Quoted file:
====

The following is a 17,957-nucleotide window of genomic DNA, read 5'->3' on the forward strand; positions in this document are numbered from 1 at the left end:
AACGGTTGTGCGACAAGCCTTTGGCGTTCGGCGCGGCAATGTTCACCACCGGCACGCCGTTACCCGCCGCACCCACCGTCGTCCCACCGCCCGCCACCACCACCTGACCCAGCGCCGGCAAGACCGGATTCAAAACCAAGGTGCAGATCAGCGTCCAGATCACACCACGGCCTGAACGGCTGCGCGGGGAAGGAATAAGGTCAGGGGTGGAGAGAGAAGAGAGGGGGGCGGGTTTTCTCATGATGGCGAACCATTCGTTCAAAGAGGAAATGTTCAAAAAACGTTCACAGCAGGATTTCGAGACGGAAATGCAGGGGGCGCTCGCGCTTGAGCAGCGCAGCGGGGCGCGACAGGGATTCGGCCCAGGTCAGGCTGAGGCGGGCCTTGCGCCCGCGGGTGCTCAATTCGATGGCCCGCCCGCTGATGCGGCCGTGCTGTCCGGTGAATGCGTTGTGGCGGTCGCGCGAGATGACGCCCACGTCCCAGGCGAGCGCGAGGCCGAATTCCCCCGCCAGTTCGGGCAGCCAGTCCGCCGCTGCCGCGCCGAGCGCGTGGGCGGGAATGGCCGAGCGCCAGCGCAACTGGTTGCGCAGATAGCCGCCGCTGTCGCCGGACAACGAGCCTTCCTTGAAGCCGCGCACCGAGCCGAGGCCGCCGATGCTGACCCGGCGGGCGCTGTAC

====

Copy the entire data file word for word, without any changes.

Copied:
The following is a 17,957-nucleotide window of genomic DNA, read 5'->3' on the forward strand; positions in this document are numbered from 1 at the left end:
AACGGTTGTGCGACAAGCCTTTGGCGTTCGGCGCGGCAATGTTCACCACCGGCACGCCGTTACCCGCCGCACCCACCGTCGTCCCACCGCCCGCCACCACCACCTGACCCAGCGCCGGCAAGACCGGATTCAAAACCAAGGTGCAGATCAGCGTCCAGATCACACCACGGCCTGAACGGCTGCGCGGGGAAGGAATAAGGTCAGGGGTGGAGAGAGAAGAGAGGGGGGCGGGTTTTCTCATGATGGCGAACCATTCGTTCAAAGAGGAAATGTTCAAAAAACGTTCACAGCAGGATTTCGAGACGGAAATGCAGGGGGCGCTCGCGCTTGAGCAGCGCAGCGGGGCGCGACAGGGATTCGGCCCAGGTCAGGCTGAGGCGGGCCTTGCGCCCGCGGGTGCTCAATTCGATGGCCCGCCCGCTGATGCGGCCGTGCTGTCCGGTGAATGCGTTGTGGCGGTCGCGCGAGATGACGCCCACGTCCCAGGCGAGCGCGAGGCCGAATTCCCCCGCCAGTTCGGGCAGCCAGTCCGCCGCTGCCGCGCCGAGCGCGTGGGCGGGAATGGCCGAGCGCCAGCGCAACTGGTTGCGCAGATAGCCGCCGCTGTCGCCGGACAACGAGCCTTCCTTGAAGCCGCGCACCGAGCCGAGGCCGCCGATGCTGACCCGGCGGGCGCTGTAC